The sticker represents the sole mega-church in Albuquerque’s northwest quadrant, tucked against the bosque that lines the Rio Grande, across a little street from some inexpensive eateries. I hesitate to use its name, ignorant of how litigious these clowns might be, but its safe to say it begins with that S and is named after a common plant in the region. What connection that plant has to Jesus Christ I can’t say. In fact, bunches of the plant are often used in smudging ceremonies, about the most pagan thing I can think of outside of human sacrifice. (Which, incidentally, is really what got Christianity kicking, isn’t it?) The mega-church is stucco and glass, angular and ugly, surrounded by a vast parking lot. Come by this place at the wrong time Sunday mornings and it’s hello traffic, usually managed poorly by one or two of the ten cops hanging around the intersection. And all those cars, or most of them anyway, stream in and out bedecked with at least one of the stylized-S stickers. Some sport two or three. (One time I saw a car boasting one each from this church and a Catholic joint down the road. What?)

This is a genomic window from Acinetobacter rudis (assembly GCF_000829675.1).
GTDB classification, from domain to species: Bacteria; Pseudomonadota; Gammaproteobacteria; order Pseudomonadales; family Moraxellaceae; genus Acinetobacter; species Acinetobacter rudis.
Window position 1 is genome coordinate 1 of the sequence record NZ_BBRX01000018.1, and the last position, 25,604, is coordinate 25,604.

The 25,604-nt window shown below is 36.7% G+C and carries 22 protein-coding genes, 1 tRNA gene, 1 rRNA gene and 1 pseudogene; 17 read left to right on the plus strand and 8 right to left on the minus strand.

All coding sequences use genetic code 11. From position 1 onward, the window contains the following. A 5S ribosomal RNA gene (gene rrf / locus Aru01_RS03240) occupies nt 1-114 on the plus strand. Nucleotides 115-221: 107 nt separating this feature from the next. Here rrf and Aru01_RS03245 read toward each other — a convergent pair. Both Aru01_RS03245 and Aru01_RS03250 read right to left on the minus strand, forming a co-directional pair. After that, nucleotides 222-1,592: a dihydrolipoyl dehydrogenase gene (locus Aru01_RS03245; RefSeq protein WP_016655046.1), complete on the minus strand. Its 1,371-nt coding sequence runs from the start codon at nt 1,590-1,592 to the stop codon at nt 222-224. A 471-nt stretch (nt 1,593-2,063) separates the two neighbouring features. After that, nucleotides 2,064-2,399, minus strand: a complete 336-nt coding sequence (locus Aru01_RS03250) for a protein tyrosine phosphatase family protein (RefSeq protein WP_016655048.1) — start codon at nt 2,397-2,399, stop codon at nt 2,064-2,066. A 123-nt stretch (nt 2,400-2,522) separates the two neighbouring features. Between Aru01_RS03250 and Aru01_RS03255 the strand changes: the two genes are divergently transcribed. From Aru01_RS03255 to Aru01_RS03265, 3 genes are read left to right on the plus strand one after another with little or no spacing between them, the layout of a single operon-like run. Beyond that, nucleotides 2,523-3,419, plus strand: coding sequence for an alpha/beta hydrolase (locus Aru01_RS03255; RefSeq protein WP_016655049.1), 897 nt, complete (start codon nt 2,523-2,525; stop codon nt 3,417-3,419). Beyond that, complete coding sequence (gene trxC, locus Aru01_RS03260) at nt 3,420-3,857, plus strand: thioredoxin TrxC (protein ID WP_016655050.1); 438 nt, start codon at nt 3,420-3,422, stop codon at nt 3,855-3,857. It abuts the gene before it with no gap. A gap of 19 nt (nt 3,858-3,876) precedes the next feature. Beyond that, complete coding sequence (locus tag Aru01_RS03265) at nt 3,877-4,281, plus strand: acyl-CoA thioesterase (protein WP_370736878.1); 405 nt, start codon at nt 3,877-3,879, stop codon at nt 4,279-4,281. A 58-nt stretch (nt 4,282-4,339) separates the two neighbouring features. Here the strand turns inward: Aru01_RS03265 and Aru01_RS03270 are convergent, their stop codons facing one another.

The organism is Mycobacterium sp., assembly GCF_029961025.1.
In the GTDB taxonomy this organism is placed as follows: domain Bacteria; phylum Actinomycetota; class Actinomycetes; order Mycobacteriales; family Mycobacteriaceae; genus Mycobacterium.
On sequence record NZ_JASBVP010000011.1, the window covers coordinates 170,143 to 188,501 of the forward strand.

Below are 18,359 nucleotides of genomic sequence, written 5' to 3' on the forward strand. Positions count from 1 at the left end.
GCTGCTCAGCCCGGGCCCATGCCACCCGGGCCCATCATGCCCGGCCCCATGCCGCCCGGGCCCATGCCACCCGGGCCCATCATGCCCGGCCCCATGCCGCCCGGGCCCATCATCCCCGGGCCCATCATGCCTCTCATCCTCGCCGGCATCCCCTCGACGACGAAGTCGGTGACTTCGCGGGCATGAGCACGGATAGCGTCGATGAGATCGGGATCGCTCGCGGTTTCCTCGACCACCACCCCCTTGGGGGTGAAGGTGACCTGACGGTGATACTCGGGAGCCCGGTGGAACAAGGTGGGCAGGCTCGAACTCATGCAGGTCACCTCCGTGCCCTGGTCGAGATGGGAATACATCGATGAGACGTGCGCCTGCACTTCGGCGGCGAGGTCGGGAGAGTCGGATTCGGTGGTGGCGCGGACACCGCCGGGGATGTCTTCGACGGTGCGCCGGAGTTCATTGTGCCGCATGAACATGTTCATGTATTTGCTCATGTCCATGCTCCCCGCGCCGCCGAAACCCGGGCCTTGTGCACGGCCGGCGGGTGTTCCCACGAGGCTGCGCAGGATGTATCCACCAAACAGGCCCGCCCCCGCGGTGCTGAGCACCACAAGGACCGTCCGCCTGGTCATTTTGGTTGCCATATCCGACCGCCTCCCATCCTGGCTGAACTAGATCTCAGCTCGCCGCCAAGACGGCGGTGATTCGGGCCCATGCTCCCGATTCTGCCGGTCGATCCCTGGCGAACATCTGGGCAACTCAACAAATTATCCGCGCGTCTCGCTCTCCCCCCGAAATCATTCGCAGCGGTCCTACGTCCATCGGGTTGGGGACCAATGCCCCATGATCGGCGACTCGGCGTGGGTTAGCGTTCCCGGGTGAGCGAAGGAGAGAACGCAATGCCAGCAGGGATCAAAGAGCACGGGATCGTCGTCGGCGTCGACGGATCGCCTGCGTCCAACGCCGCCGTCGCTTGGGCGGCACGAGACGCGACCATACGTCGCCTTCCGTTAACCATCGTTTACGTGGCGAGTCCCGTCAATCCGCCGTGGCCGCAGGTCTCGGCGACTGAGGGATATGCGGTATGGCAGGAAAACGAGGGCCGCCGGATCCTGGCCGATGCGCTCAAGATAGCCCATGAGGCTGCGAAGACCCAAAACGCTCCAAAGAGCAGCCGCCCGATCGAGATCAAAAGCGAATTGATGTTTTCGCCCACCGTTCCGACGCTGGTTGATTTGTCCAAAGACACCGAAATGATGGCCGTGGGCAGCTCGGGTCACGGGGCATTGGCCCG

This puzzled and irritated me for ages, still does to an extent. But then I remembered I’d long seen the fake-chrome Jesus fish decals on cars from here to Florida. There are also the stickers depicting a silhouette manger scene, meant to remind us that “Jesus is the reason for the season.” I see NOTW stickers, on which the T is a cross; these, associated somehow with good old Tim Tebow, signify that JC is Not Of This World. A lot of times all these can be found on one automobile, scattered about on windows and bumpers.